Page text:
Following his retirement, Charlie continued as a trustee of MITRE and became a scholar-in-residence at the Center for Science and International Affairs of the Kennedy School of Government, Harvard University, served on the boards of several not-for-profit and for-profit organizations, and was an active volunteer with the National Academy of Engineering and the National Research Council.
Charlie transferred his experiences and wisdom through numerous advisory activities, including service with the Defense Science Board; the Science, Technology, and Public Policy Program, Harvard University; the Center for Arms Control and In ternational Security, Stanford University; the Center for Naval Analysis; and the Hudson Institute.
Charlie Zraket was elected to the National Academy of Engineering in 1991. His citation reads, “For significant engineering contributions related to information systems and national defense.” Charlie was a fellow of the American Academy of Arts and Sciences, the American Association for the Advancement of Science, the American Institute of Aeronautics and Astronautics, and the Institute of Electrical and Electronics Engineers. Charlie was also a member of engineering honor societies Tau Beta Pi, Eta Kappa Nu, and Sigma Xi.
For the National Academy of Engineering, he served on the 1997 Nominating Committee, the Committee on Membership (1995 to 1997), and the Special Fields and Interdisciplinary Engineering Peer Committee (1993 to 1996). His service for the National Research Council preceded his election to the NAE and continued afterward. He was a member of the Commission on Physical Sciences, Mathematics, and Applications and served on many committees. One of special importance was the Panel to Review Earth Observation System Distribution (EOSDIS) Plans (1992 to 1993), which he chaired, combining his systems engineering talent and his interest in the environment.
Charlie was awarded an honorary doctorate of engineering by his alma mater, Northeastern University, in 1988. He received the MIT Distinguished Corporate Leadership Award in 1985 and was awarded the Department of Defense Medal for Distinguished Public Service. He has also been awarded the American Institute of Aeronautics and Astronautics Reed Aeronautics Award for 1993 and the Air Traffic Control Association Medallion Award for outstanding contributions to the science of air traffic control.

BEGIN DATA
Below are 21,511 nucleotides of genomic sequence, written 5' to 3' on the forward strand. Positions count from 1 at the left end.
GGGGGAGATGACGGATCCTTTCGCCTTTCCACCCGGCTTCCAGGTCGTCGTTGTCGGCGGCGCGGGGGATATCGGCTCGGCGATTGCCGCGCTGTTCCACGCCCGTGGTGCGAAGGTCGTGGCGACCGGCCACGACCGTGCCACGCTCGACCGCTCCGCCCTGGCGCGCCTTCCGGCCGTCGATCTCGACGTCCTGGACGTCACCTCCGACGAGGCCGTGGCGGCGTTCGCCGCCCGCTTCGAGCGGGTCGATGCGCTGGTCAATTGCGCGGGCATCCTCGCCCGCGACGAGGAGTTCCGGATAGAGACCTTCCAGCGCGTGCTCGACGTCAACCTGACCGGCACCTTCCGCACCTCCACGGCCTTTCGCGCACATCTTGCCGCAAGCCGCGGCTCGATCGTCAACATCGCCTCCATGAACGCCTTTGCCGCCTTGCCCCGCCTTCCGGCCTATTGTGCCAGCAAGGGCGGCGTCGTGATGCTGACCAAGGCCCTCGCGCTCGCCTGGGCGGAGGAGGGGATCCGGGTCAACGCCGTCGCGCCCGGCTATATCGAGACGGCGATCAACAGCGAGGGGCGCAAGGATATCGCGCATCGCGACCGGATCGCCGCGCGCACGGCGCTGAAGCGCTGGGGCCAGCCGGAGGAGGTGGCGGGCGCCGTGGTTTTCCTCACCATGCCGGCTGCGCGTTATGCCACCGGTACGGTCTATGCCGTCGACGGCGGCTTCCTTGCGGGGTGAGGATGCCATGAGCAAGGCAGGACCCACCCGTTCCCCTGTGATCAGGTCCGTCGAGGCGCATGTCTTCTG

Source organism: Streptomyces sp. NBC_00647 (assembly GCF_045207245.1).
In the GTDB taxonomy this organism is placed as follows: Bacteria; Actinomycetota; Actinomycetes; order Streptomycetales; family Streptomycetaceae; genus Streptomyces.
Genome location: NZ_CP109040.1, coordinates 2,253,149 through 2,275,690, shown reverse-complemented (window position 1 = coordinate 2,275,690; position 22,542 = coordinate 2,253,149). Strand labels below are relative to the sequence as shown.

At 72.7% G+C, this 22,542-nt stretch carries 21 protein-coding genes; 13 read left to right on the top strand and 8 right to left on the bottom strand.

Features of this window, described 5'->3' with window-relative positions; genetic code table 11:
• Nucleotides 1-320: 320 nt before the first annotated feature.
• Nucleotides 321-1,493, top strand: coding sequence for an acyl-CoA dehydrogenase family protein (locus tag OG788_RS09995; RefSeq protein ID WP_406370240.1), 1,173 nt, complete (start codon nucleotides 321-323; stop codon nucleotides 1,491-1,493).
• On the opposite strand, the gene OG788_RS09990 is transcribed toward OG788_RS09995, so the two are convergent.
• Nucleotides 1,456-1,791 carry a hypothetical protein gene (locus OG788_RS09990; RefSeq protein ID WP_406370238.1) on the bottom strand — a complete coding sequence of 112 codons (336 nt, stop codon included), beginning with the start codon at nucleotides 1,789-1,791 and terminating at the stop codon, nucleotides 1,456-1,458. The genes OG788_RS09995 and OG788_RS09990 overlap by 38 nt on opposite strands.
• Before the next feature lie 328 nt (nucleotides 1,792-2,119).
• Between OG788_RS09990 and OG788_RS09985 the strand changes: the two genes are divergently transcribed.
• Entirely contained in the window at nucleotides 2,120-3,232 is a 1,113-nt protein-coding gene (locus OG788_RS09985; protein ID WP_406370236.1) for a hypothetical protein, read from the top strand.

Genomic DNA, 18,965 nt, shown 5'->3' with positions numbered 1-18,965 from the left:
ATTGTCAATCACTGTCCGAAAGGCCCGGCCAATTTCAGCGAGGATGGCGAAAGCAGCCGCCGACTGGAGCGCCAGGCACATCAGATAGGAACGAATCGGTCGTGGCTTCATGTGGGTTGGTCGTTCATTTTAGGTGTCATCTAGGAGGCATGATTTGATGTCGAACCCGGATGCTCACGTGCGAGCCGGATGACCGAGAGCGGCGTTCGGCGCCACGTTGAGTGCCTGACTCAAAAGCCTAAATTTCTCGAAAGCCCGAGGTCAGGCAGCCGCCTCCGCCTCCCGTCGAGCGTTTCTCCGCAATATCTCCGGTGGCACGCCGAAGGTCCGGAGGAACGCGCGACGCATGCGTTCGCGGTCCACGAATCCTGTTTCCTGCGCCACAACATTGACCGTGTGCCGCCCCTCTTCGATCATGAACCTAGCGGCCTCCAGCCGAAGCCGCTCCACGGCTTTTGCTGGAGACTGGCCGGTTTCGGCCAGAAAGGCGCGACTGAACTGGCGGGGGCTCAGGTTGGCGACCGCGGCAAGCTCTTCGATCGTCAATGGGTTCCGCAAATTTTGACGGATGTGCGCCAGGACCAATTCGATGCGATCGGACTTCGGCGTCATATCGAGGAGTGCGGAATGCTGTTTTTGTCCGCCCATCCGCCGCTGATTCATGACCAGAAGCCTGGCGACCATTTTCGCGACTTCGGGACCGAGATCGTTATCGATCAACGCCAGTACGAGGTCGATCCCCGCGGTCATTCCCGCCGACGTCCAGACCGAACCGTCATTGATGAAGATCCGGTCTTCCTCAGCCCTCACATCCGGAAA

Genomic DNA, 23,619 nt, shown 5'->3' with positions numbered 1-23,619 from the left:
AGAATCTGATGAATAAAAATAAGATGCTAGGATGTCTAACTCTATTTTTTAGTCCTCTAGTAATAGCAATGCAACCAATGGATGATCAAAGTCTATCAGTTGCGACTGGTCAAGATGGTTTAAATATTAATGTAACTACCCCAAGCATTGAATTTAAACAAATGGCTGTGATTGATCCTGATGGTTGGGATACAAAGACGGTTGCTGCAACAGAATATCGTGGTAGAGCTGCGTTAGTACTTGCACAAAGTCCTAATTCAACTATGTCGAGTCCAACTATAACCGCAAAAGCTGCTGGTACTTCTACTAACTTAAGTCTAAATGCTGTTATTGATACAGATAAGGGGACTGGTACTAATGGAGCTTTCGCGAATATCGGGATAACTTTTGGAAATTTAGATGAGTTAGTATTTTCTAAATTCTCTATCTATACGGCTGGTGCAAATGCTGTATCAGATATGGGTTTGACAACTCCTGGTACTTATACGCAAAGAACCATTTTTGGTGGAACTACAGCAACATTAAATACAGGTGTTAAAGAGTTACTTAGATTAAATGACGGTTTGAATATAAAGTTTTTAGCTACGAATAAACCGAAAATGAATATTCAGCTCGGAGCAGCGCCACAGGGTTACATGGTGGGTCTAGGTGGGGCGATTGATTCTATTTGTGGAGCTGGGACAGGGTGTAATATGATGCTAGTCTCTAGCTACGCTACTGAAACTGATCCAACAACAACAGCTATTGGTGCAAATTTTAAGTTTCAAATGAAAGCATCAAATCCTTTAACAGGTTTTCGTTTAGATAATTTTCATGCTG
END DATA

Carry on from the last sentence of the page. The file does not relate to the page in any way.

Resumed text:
Charlie was a hard worker with many interests and gave his time and energy to many people and organizations. Charlie was a “doer,” one of his greatest characteristics. He was smart, street wise, energetic, and well organized. When he took responsibility for a job, and he took on many, the work was done well and promptly. As a result he was in great demand and had admirers around the world. He spoke and wrote often on both technical and policy matters and served on numerous boards, including BankBoston, Emerson Hospital, the Computer Museum, and the Volvo advisory board. His many interests ranged from defense research and development through arms control to energy and environmental policy.
Despite his many public commitments, Charlie always had time for his wife and his four children as well as his extended family, which included his younger brothers and their families. Charlie was head of the clan and was never too busy to provide help and counsel. He enjoyed people and had many friends, ranging from Herman Kahn, the futurist, to Bob Berks, the sculptor. Kahn chose him for the board of his Hudson Institute while Berks presented him with a bronze likeness. Charlie enjoyed a lively debate with friends and coworkers, often over a dinner.
One of his great pleasures was golf, which he enjoyed wherever he happened to be. Charlie was a money player in golf as in life. He played best when the chips were down.
Only a few of his close friends knew all of his interests and accomplishments, but all of us will miss him and continue to regret that we did not know him better.